On June 27, 2003, Dr. Latif requested an MRI of Plaintiff's lumbar spine (R. at 204). The MRI revealed mild degenerative disc disease at the L5-S1 level, with a small to moderate sized disc extrusion on the right, and deviation of the right S1 root. Id.

On July 9, 2003, Plaintiff was examined by Dr. Graham for the purpose of her worker's compensation claim (R. at 205-207). He opined Plaintiff had a marked degree of disability relative to her lower back and may require surgical intervention (R. at 207).

On August 22, 2003, Plaintiff was treated for sciatica on an emergency basis (R. at 214). Plaintiff was treated for back pain again on an emergency basis on August 30, 2003 (R. at 216-217). No additional reports from Plaintiff's treating physicians are included in the record.

On July 11, 2003, Plaintiff's medical records, including those of her treating physicians as well the records of consultative examiners, were reviewed by State agency physician Dr. Seok (R. at 28). Dr. Seok opined Plaintiff was capable of performing the demands of light work, with mild limitations in her ability to push or pull with her lower extremities. Id.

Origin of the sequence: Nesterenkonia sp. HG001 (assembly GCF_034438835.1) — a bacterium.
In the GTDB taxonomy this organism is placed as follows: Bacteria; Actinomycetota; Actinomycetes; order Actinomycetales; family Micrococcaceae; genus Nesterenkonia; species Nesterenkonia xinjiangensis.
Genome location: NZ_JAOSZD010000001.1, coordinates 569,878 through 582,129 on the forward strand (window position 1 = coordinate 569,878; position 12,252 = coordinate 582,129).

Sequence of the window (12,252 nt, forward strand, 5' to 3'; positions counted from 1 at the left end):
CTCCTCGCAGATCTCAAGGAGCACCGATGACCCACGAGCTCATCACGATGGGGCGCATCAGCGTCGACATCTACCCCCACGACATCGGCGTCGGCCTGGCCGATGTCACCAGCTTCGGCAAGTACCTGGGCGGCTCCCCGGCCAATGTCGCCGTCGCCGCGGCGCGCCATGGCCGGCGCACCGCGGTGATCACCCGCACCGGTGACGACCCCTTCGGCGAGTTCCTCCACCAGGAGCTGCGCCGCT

While Plaintiff claims to be disabled to the degree that she can perform no substantial gainful activity, none of the medical evidence submitted by her treating or examining physicians supports that contention.

As an example, Dr. Mina opined Plaintiff could return to her job as a licensed vocational nurse on April 18, 2002, approximately 12 weeks after she slipped and injured her back (R. at 118).

When Plaintiff was examined by Dr. Latif on April 17, 2002, he noted she did not appear to be in any discomfort (R. at 156). Her gait and sensory and motor testing were normal. Id. Dr. Latif's treatment recommendations were conservative medications and physical therapy. Id. A review of Plaintiff's EMG requested by Dr. Latif revealed normal results (R. at 159).

While Dr. Latif's recommended conservative course of treatment for Plaintiff's lower back problem did not change during the time he treated her, he did note her complaint of "off and on neck pain" (R. at 160). Dr. Latif referred Plaintiff to Dr. Winfield, who successfully performed an anterior cervical fusion of Plaintiff's spine at C3-C4 (R. at 195-196). Plaintiff's neck pain resolved, and upon examination by Dr. Amatucci on June 12, 2003, he found only a decreased range of motion in the cervical spine (R. at 199).